using Nubian goats milk as the primary ingredient. Really.
did they get the idea to make it? “I was hand-milking eight
Nubian goats last year every day, and was getting 8 or more gallons of
milk per day,” says Robin. “Eight gallons times seven days was
producing 56 gallons a week. I needed a way to use that much
milk. In North Carolina, you cannot sell milk for human
consumption unless you are a Grade A dairy or a Grade B dairy for
cheese. We drink the milk and make cheese, ice cream and cook
with it for ourselves. But 56 gallons is a lot of milk. I decided
I needed to do something else with it. I thought about it and
said ‘let’s make soap.’ I made soap for people first and then
determined that there was a demand for dog soap using natural
What makes it special? “The milk and oils
are what makes the soap so special and good for your skin, says
Robin. “Nothing artificial or drying. I do have a few that
have artificial scents like Baby Powder. “ Our soaps are handmade in
small batches, cut and packaged. Each bar is unique and may vary
in size, cut and color. Most of the soaps will be a tan color
varying slightly in shade, since we do not artificially color our
soap. Soaps with dried herbs or flowers, such as our Lavender
Lace, Rosemary Mist and Romantic Rose will have a darker coloration.
of the special concoctions of soap is called Daisy, and another about
to hit the market is Toby. So, who is Daisy? And who is
Toby? “Daisy and Toby are my grand-pups,” Robin says. “We have a
house dog, Boxer, named Jasmine. Since her name is a fragrance, I
didn't want any confusion by naming soap after her. We also have two
Livestock Guardian Dogs, Scout and Spook. Daisy's picture is on the
website with a bar of my soap under the link Buffalo Gal's soap.
Toby's soap is curing (it takes 6 weeks) and his picture and soap will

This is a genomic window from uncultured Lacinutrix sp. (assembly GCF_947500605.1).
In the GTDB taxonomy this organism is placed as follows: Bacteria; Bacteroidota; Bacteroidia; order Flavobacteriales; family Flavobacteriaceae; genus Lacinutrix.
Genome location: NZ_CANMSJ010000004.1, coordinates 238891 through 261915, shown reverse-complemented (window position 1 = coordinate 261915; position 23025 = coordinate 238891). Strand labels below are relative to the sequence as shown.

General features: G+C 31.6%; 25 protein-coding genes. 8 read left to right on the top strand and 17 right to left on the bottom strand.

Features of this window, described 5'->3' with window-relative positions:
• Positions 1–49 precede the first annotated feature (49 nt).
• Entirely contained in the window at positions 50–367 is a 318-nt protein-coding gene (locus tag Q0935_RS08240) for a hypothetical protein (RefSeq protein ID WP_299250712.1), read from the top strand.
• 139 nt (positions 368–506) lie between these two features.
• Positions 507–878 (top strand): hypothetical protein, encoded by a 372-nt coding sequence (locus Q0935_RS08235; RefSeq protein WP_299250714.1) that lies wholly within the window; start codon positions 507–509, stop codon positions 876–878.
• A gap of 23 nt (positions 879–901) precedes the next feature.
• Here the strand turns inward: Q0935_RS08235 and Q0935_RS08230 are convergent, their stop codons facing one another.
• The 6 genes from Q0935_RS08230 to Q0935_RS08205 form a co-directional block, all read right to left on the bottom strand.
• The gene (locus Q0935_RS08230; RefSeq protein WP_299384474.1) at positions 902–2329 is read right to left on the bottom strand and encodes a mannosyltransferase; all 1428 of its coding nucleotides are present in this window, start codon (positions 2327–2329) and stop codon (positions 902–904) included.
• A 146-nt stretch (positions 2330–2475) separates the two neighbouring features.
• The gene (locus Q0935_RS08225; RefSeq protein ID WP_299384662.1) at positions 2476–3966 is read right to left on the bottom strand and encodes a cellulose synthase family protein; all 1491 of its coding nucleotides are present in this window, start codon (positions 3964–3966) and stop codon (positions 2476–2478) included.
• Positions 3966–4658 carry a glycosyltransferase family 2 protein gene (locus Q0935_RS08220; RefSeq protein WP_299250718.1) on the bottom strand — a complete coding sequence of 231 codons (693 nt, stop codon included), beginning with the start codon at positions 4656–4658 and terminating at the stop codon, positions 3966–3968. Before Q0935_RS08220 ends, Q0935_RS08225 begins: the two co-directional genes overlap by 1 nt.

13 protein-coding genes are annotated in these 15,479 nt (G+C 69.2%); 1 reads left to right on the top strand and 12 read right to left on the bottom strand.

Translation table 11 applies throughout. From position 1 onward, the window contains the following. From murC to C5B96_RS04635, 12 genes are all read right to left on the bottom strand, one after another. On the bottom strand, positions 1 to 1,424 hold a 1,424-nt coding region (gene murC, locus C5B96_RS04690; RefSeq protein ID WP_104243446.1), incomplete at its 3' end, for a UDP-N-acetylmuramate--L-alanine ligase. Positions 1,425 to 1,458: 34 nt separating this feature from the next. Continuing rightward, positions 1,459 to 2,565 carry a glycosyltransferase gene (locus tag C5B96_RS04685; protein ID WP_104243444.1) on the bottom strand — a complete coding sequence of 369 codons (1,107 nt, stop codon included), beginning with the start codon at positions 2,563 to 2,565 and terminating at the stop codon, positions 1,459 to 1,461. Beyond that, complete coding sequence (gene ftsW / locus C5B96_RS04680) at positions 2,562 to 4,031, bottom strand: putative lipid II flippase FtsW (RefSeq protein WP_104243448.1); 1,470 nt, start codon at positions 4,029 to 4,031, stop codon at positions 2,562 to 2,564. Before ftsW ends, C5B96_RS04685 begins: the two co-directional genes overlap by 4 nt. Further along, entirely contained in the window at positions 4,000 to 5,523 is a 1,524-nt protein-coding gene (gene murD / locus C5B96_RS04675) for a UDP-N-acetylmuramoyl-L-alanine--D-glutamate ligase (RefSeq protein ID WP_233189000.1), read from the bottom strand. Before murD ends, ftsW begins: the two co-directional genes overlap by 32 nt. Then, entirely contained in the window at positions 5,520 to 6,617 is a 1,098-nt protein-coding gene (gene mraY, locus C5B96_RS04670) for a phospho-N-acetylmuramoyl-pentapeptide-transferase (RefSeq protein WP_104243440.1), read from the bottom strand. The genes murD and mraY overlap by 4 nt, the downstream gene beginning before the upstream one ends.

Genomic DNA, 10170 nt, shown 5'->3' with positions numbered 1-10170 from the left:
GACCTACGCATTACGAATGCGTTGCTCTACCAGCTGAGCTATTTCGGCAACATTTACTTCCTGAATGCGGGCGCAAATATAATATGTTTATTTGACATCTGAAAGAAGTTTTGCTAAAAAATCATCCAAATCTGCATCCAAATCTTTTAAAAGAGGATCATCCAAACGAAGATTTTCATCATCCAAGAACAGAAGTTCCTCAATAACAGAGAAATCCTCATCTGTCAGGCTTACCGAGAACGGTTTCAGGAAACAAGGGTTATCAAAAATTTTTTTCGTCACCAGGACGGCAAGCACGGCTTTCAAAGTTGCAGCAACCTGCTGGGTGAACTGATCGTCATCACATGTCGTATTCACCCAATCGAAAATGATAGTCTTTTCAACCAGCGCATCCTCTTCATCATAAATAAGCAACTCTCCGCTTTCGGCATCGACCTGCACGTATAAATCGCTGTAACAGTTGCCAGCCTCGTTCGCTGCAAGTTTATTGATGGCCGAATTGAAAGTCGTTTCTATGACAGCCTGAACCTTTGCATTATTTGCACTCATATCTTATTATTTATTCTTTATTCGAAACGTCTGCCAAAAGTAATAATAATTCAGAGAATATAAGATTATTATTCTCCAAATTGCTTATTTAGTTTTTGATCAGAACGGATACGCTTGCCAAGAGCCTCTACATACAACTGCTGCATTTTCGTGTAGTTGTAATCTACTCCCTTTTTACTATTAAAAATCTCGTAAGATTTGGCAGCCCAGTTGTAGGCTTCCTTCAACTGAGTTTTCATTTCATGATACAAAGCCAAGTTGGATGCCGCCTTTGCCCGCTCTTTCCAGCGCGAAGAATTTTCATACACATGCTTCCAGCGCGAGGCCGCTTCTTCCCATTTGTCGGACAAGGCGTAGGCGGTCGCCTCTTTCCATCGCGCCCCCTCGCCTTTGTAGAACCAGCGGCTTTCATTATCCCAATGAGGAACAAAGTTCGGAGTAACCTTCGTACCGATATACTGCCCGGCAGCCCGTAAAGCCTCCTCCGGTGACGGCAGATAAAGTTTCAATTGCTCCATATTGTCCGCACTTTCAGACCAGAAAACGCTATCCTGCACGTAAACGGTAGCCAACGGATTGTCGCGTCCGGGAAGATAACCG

be listed there soon.
Robin and Johnny bought the farm , in
Germantown, North Carolina, in 1992. Johnny was a police officer
for the City of Winston-Salem and Robin worked for R. J. Reynolds
Tobacco Company. “It was originally part of a large dairy farm,” owner
Robin says. It was named for a waterway that runs through the
farm. “Then the 34 acres we now own were cut off and used as a goldfish
When Robin and husband Johnny bought the farm in 1992, it
had been abandoned for five years and was so overgrown that Johnny had
to stand on the tractor’s seat to mow the pasture. The couple restored
a former sharecropper’s home to serve as a rental property and
converted the milking parlor into a barn with an apartment. Eventually,
the dams on the 21 goldfish ponds were broken and returned to
“We started with three hair sheep,” Robin says. “I
didn’t want the headaches associated with wool sheep, and hair sheep
are easy to raise. They grow a winter coat of hair with a fine
undercoat of wool and shed it naturally. So there’s no shearing and no
docking tails because the hair doesn’t retain manure or debris. The
Blackbelly is a shearless wonder.” She adds that Blackbellies are heat,
disease and parasite resistant.
Over the years, Robin has
developed a loyal customer base, by marketing through signage,
newspapers, flea markets, and the Internet. She also markets through
the International Blackbelly Barbados Sheep Association, of which she
is a member. But ““What really helped was when my daughter made a
website for me, “ she says.
The soaps are surprisingly
affordable, starting at $3.25 for a three-ounce bar, plus
shipping. And the price is sweeter still as the proceeds go to
feed the goats and allow the Blakely’s to keep the farm going.
Buffalo Creek Farm and Creamery, LLC
Farmstead Goat Dairy
3255 Buffalo Creek Farm Road
Germanton, NC 27019